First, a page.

Groves sees his fight against Badou Jack as a one-sided affair

By Boxing News - 09/03/2015 - Comments

Image: Groves sees his fight against Badou Jack as a one-sided affairBy Scott Gilfoid: Despite having been knocked out 2 times in his last 4 fights, Britain’s George Groves (21-2, 16 KOs) expressed extreme confidence earlier today in his media conference call with WBC super middleweight champion Badou Jack (19-1-1, 12 KOs) in hyping their fight in less than two weeks on September 12th at the MGM Grand in Las Vegas, Nevada.

The fight will be televised on Showtime pay-per-view for those boxing fans interested in seeing it, along with the main event between Floyd Mayweather Jr. and Andre Berto.

Just like in the run up to his two fights against Carl Froch, which Groves lost by knockout, he expressed undying confidence in his own ability. Say what you want about Groves’ sometimes fragile chin and questionable stamina, he’s not short on self-confidence. He can build himself up like the best of them. The problem is when Groves has to actually prove it in the ring, he’s come up short in the past and been knocked out when he’s fought at the highest rungs of the super middleweight division. As such, you kind of have to tune out what Groves says about himself and focus more on waiting and seeing what he’ll actually produce when he gets out there on September 12th. I mean, based on what Groves has done in the past, I can’t see him beating anyone good, least of all a talent like Badou Jack.

“I haven’t had to justify ‘I got caught cold’ or ‘it was a lucky punch’ whatever,” Groves said. “I’ve faced it. Dealt with it head-on, addressed it, corrected it. This isn’t a 50/50 fight. This is a one-sided fight. I don’t need to trash talk to build false confidence. I am confident. I know what I’m capable of. I’m confident in my abilities because of that. I look forward to being in a fight. Yeah, sure, Badou Jack concentrates on defense, but his defense isn’t impenetrable because he’s been knocked out and he still gets caught a lot…we’re very excited about the fight and can’t wait to get in there and get the job done.”

I’m sorry, Groves, but this is a 50-50 fight whether you want to admit it or not. Jack isn’t the best fighter in the super middleweight division, to be sure, but neither are you. This is definitely a fight that go either way.

Groves can say it’s going to be a one-sided fight when he’s facing guys like Christopher Rebrasse and Denis Douglin, but he definitely can’t say that about a fight against a talent like Badou Jack. Heck, even the Groves-Rebrasse and Groves-Douglin fights weren’t one-sided affairs. Those were competitive matches with Groves taking some big shots and getting his bell rung a couple of times. If those guys were able to hurt Groves, then you can only imagine what Jack will do to him as well.

“I think I’m a smarter fighter than George Groves. The aim of the game is to hit and not get hit. It’s a 50/50 fight…the fight I that I lost was more like bad luck,” Jack said. “I got caught with a good shot, a lucky punch, whatever you want to call it in the first round when I was cold. I threw a lazy jab and – things happen. I called my old trainer Lou Del Valle, former world champion, that’s a very good defense trainer…I added him to my team. Him and Eddie Mustafa are doing a very good job and I’m just believing in myself. I know that was just some bad luck. Things happen in boxing. You can never overlook an opponent and one shot can end the night. But I bounced back well. I’m strong mentally. I don’t need to need to talk all that trash and stuff to build confidence. I don’t do that.”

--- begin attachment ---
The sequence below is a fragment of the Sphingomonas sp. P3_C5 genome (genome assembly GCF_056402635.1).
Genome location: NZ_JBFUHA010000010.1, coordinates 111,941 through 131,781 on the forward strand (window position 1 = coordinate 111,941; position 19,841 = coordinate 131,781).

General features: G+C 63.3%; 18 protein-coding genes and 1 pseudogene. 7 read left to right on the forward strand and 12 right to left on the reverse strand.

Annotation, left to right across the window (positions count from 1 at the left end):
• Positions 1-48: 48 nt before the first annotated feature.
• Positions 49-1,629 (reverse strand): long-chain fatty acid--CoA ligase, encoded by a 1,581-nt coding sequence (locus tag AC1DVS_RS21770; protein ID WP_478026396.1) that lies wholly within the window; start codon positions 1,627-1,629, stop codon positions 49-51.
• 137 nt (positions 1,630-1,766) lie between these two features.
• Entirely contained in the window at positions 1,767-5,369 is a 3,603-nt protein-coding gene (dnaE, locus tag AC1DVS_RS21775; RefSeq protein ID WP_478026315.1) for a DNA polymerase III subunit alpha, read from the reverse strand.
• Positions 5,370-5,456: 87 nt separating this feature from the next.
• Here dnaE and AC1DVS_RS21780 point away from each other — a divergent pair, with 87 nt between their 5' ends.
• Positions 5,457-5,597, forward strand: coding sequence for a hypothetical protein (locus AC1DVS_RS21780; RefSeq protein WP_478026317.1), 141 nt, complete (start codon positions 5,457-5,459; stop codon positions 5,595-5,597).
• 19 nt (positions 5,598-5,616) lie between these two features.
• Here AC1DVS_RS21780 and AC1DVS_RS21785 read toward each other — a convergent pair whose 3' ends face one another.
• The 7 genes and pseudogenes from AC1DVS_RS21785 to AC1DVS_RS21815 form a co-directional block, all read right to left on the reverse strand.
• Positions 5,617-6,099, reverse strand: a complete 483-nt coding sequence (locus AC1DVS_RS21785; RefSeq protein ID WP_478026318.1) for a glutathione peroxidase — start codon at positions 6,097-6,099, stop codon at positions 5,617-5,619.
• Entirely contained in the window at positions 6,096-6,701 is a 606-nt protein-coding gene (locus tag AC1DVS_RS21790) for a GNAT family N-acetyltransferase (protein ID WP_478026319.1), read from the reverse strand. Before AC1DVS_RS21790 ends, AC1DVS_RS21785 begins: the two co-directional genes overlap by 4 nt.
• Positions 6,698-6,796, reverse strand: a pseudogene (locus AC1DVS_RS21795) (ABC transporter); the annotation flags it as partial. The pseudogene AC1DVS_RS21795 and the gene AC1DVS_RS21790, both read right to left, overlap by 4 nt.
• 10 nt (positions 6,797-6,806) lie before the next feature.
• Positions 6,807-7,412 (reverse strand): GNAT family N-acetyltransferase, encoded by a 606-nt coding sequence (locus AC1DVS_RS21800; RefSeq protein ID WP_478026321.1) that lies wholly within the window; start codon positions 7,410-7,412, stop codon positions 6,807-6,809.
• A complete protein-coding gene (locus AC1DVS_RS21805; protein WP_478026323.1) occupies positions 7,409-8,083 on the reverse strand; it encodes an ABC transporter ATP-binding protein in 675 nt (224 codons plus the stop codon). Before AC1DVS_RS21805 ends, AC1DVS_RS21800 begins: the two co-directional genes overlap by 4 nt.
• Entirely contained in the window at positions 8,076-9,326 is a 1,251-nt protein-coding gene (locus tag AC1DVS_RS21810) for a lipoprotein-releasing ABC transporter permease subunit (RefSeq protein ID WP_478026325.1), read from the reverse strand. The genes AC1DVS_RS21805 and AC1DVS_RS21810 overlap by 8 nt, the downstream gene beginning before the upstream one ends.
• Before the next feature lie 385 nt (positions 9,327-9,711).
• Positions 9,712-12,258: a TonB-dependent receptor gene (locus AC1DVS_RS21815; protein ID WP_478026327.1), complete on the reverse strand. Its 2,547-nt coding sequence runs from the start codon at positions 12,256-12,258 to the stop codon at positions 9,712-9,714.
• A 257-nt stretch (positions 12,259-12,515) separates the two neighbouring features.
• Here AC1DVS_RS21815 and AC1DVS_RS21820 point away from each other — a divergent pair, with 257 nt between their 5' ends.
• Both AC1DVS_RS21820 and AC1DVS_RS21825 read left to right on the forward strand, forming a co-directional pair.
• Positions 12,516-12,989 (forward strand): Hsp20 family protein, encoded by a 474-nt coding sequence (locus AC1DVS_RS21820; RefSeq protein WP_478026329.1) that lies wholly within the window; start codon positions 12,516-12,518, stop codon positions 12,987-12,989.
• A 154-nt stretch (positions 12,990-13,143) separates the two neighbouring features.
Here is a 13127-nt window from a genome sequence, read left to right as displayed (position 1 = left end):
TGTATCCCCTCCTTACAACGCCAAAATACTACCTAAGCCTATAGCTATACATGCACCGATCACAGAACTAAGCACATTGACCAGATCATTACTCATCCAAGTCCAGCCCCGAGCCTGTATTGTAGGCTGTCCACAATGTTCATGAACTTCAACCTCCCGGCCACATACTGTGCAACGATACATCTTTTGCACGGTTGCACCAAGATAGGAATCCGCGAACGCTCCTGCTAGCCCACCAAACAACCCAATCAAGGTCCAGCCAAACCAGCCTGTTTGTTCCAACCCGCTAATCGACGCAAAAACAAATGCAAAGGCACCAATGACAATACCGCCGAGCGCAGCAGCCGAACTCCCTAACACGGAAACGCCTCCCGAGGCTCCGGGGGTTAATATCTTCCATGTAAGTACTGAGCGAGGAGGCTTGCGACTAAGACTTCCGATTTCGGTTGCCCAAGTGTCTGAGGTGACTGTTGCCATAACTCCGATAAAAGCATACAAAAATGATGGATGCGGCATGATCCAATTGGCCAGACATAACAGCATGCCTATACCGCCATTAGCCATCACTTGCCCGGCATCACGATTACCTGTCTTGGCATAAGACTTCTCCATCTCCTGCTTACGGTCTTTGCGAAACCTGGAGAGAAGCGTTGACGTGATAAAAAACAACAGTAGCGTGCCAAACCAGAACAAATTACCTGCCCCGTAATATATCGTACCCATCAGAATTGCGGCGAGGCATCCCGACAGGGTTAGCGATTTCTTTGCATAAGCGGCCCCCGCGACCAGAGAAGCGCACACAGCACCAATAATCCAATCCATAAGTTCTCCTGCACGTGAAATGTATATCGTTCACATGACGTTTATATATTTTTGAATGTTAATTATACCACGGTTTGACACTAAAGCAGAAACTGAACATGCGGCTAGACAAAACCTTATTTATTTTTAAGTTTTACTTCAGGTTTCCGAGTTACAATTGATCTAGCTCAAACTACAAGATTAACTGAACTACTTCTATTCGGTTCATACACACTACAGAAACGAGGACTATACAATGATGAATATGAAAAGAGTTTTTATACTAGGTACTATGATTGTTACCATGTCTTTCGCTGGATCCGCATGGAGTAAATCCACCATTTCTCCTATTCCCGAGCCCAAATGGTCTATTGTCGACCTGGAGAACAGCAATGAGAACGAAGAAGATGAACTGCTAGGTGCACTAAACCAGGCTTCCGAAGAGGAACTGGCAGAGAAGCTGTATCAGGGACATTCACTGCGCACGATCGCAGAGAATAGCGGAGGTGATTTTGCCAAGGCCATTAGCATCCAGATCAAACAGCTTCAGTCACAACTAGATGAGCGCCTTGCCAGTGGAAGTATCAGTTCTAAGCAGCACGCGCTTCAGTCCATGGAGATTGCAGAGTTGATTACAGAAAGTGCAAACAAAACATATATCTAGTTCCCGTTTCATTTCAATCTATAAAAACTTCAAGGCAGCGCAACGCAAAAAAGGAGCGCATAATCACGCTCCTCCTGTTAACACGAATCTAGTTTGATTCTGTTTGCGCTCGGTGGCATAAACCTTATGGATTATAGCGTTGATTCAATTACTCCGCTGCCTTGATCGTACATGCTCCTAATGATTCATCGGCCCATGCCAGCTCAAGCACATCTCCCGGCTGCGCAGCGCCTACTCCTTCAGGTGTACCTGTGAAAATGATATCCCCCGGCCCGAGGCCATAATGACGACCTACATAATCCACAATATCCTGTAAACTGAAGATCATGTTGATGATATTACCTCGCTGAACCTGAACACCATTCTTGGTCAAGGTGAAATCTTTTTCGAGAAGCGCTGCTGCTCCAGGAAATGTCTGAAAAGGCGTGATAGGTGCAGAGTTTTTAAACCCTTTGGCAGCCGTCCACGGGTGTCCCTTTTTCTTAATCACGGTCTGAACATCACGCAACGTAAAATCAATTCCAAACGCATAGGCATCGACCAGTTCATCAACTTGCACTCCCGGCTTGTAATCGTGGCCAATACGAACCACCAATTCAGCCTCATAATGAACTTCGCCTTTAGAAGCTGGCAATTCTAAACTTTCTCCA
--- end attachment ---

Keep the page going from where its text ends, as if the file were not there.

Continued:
Jaime McDonnell vs. Tomoki Kameda this Sunday on PBC

WBA World bantamweight champion Jaime McDonnell (26-2-1, 12 KOs) will be facing #4 WBA Tomoki Kameda (31-1, 19 KOs) in a rematch this Sunday, September 6th on Premier Boxing Champions on CBS from the American Bank Center, in Corpus Christi, Texas. The undercard has a much more interesting fight in my view between former WBC super middleweight champion Anthony Dirrell and former world title challenger Marco Antonio Rubio in a 10 round affair. Also on the card is super featherweights Daiki Kameda and Victor Ruiz going at it.

McDonnell expects to get a knockout in this fight. He wants to stop Kameda and then move forward to face WBA “regular” super bantamweight champion Scott Quigg in a British clash. I wonder how the top 15 contenders the WBA has ranked will feel about being passed over by McDonnell to get a world title shot against Quigg. It seems to me if McDonnell can barely beat a fighter like Kameda, and then he surely doesn’t belong in the same ring with a bigger and stronger fighter like Quigg. It makes no sense for McDonnell to get greedy in moving up in weight if he’s barely beating Kamedia.

“This is a massive fight and one I really wanted before looking at that move up to Super Bantamweight,” said McDonnell. “The plan is to beat him again and then move up and I’d love the Scott Quigg fight; that would be a massive night. I’ve already proved that I belong at the elite level and it’s only four pounds, it’s not a massive difference and I am a big Bantamweight. I feel I am hitting harder, I’ve been working on my power in the gym and I feel it’s going to pay off.”

I don’t about McDonnell and his belief about his punching power. I didn’t see any power from McDonnell against Kameda last time. I did see McDonnell getting hurt by Kameda’s superior power, but I didn’t see anything from McDonnell that would suggest that he’d be able to worry a big puncher like Quigg.

I think it would be better for the boxing fans as a whole if McDonnell would move up to 122, and actually prove himself in the division first by trying to beat the likes of Nonito Donaire before he’s given a world title shot on a silver platter.

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